At that time, Dr. Zheng was a resident physician at one of China’s largest military hospitals. His knowledge extended only as far as being part of a “secret military mission” near a military prison situated close to the northeastern Chinese city of Dalian.
Enveloped in light blue fabric, the vehicle’s four sides were concealed from prying eyes.
Upon the door’s opening, a quartet of sturdy soldiers transported a man whose extremities were bound with slender ropes that had deeply gouged into his flesh. The young man, not yet 18, possessed organs described by the surgical team as “healthy and fresh.”
A directive from a fellow doctor led Dr. Zheng to “step on” the man’s legs and “don’t let him move.” Complying, he secured the man’s legs with his hands, and to his astonishment, they emitted warmth. Blood now streamed from the man’s throat.
He observed as a surgeon incised the man’s abdomen while two others reached inside to extract a kidney each. Although the man’s legs spasmed and his throat exhibited movement, no audible sound emerged.
“Cut his artery and veins, quick!” urged a doctor to Dr. Zheng. As he carried out the task, an immense surge of blood sprayed onto Dr. Zheng’s gown and gloves. It was at this juncture that he received the command to remove the man’s eyes.
Gazing at the man’s countenance, Dr. Zheng met the gaze of a pair of wide-open eyes.
“It was horrifying beyond words. He was looking right at me. His eyelids were moving. He was alive,” Dr. Zheng recounted to The Epoch Times in July, marking the first instance he consented to divulge his narrative using his true identity.
However, inside the van in 1994, he had no inkling that he was about to participate in what would swiftly evolve into an industrialized killing mechanism designed to harvest organs from prisoners of conscience, catering to orders as they came.
Within the confines of the van, he confided in the other physicians, stating, “I can’t do this.” A sense of vacancy invaded his mind as he sat there, trembling, perspiring, and immobilized.
The doctor situated across from him promptly pushed the man’s head down onto the van’s floor. Skillfully maneuvering, the doctor applied pressure to the eyelids using two fingers while employing a hemostat in the other hand to extract each of the man’s eyes.
Once lifeless, the body was deposited into a black plastic bag and handed over to awaiting soldiers. The van raced back to the General Hospital of Shenyang Military Region, where Dr. Zheng underwent his residency. Swiftly, the nursing staff gathered the equipment, now stained with blood.
Upon arrival at the hospital, two operating rooms were illuminated. Another team of doctors stood by, poised to commence organ transplant procedures.
Dr. Zheng found himself too disturbed to be of utility, despite the department director’s desire for him to participate at the operating table. Positioned a few yards away, he observed the surgical process unfold. Following the conclusion of the transplant surgeries, the medical personnel adjourned to an upscale restaurant and dined in silence, though Dr. Zheng asserted he couldn’t manage a single bite. Subsequently, he excused himself, concurrently succumbing to a high fever.
Those set of eyes—brimming with desperation, trepidation, and agony—have incessantly plagued Dr. Zheng’s thoughts, both day and night.
“Under the light lay a young life, a fellow human being, whose organs were being harvested while he was alive,” he said.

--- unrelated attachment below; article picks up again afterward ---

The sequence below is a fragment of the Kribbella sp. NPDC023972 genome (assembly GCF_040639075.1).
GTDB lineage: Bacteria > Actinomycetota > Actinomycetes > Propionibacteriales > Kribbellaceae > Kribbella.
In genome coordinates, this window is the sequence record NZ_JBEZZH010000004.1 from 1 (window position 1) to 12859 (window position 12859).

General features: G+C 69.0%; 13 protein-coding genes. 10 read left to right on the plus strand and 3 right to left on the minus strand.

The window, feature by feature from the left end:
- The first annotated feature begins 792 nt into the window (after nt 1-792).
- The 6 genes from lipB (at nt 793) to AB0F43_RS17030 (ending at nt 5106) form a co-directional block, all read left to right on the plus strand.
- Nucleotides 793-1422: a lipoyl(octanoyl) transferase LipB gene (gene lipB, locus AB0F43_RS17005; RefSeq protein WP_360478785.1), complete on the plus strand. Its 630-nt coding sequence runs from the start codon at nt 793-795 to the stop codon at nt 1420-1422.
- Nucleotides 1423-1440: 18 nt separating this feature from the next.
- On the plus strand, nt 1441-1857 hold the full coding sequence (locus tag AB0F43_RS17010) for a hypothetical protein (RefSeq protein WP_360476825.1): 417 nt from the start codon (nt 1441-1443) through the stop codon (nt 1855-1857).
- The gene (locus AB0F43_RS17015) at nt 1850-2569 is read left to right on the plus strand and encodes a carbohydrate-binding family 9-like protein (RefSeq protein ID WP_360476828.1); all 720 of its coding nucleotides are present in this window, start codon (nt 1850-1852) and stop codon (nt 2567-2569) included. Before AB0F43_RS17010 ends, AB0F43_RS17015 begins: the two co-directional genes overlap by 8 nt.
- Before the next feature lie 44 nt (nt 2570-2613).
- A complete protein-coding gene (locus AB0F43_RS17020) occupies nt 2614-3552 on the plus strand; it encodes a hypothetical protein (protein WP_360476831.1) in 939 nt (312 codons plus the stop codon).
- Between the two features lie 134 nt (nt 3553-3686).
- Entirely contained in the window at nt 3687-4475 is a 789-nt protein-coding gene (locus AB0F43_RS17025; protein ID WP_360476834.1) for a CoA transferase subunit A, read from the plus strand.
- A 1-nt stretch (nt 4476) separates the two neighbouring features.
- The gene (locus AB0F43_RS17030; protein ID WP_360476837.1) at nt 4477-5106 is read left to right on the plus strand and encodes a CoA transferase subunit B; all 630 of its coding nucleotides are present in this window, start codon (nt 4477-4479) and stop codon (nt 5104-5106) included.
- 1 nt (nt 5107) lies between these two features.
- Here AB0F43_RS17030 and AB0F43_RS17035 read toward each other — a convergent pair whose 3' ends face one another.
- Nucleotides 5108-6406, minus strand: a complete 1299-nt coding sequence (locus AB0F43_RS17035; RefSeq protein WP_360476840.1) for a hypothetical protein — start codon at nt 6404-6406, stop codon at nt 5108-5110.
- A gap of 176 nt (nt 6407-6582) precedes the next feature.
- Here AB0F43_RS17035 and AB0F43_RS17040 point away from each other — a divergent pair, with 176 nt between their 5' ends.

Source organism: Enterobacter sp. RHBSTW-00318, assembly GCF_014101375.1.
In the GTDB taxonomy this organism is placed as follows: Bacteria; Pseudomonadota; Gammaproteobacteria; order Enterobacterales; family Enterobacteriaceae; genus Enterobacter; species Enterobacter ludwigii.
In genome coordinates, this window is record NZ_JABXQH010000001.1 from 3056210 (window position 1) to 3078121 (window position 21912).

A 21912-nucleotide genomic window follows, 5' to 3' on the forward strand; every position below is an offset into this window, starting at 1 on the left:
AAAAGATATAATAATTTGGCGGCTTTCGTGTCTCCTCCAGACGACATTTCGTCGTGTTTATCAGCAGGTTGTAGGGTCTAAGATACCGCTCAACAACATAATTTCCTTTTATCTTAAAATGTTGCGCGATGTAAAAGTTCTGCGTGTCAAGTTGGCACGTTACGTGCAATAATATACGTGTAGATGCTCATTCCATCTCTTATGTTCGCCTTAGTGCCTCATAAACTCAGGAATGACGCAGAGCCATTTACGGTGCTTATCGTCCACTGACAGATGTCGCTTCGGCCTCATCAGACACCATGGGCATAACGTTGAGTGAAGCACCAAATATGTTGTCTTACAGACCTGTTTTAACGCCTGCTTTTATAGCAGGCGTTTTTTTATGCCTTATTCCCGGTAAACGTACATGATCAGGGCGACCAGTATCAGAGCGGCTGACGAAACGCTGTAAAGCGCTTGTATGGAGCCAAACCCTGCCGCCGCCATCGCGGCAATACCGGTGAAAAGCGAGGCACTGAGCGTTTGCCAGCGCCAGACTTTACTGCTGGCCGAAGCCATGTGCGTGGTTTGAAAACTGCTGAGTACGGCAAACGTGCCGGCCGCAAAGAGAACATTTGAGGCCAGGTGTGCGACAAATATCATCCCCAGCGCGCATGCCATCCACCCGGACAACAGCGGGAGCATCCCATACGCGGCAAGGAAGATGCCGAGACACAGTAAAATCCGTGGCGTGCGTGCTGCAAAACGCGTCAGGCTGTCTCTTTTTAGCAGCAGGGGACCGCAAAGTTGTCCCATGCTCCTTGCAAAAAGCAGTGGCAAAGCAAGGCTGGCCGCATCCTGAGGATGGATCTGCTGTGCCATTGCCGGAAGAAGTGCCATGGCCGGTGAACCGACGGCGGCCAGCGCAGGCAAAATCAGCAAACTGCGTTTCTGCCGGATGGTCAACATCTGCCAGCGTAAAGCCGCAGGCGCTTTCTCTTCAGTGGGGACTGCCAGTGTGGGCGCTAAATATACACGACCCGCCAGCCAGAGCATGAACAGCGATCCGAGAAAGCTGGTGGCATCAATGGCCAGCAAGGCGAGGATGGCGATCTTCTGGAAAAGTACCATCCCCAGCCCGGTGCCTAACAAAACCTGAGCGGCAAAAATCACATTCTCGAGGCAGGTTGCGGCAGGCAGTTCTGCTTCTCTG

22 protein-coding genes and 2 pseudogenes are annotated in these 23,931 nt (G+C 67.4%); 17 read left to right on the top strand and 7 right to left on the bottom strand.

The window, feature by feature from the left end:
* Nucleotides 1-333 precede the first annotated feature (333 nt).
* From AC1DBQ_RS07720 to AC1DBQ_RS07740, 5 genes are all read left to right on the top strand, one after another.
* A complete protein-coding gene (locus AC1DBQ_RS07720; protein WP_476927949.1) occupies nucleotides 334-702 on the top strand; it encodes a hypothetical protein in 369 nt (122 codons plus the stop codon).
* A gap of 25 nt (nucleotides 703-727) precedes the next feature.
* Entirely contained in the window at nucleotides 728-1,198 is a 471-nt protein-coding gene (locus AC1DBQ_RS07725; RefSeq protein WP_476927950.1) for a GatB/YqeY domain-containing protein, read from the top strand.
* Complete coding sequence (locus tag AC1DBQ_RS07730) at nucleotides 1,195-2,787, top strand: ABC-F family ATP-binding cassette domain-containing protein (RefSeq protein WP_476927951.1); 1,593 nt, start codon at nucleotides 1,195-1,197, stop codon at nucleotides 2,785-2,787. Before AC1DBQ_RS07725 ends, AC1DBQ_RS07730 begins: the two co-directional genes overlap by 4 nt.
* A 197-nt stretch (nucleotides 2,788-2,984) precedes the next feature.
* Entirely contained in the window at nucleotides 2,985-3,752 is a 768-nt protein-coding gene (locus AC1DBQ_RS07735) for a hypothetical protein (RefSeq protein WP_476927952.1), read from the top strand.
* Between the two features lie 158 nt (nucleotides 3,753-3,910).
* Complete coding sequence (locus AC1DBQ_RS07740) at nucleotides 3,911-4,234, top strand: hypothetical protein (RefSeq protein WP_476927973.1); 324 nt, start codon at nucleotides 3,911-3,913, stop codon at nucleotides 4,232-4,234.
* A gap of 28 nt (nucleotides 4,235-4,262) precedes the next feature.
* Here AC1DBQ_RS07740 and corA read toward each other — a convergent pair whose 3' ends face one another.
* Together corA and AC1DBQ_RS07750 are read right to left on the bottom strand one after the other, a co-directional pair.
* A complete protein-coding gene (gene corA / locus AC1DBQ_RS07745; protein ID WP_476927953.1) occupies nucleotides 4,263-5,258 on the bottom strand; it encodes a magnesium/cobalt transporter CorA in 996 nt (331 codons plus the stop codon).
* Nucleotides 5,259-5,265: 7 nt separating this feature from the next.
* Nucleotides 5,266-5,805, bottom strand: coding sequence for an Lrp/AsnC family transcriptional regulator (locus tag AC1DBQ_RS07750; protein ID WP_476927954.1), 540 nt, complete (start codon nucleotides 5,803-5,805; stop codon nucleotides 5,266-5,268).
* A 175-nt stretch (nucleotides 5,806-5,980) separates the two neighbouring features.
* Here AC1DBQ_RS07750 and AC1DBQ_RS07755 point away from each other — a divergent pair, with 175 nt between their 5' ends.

The distressing events that Dr. Zheng bore witness to inside the van and subsequently at the hospital transpired back in 1994, during a time when the Chinese regime was just beginning to establish its massive, officially endorsed forced organ harvesting initiative.
This enterprise swiftly expanded into a lucrative industry worth billions, profiting from the exploitation of prisoners of conscience, particularly those who adhered to the persecuted spiritual group Falun Gong. Adjacent to the hospital was the Sujiatun concentration camp, which multiple insiders disclosed as a site where imprisoned Falun Gong practitioners were systematically killed for their organs since the commencement of the persecution in 1999. Although the Sujiatun subterranean facility was abandoned after gaining international exposure, numerous similar facilities persist across China.
Since 2006, Dr. Zheng is among various individuals who have stepped forward to The Epoch Times to divulge details about the regime’s gruesome practices.
Subsequent to these revelations, a plethora of independent reports have emerged, outlining the extent and gravity of these practices.
In 2019, an impartial tribunal based in London concluded that the Chinese ruling authorities were responsible for killing prisoners of conscience to obtain organs “on a significant scale,” with Falun Gong adherents constituting the primary targets.
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U.S. legislators have taken measures to deter Americans from participating in “transplant tourism” to China, which would implicate them in these activities.
Representative Scott Perry (R-Pa.) is advocating for the approval of the Falun Gong Protection Act, aimed at imposing sanctions on persecutors of Falun Gong practitioners. The legislation would also prohibit collaboration with communist China in the realm of organ transplantation.
In June, Texas introduced the nation’s inaugural law to combat this issue, prohibiting health insurers from funding organ transplant procedures connected to China.
‘A Fresh One’
Still gripped by fear, Dr. Zheng cautiously unveiled his narrative for the first time in 2015, using an alias. Throughout the lengthy interview, he grappled with articulating complete sentences; at moments, his hands clung tightly to the table’s edge before him, while at other times he fidgeted, stood, and sat. His facial expression contorted, and he frequently reiterated how “horrifying” the experience was. Tearfully, Dr. Zheng described, in a quivering voice, the extraction of the young man’s eyes.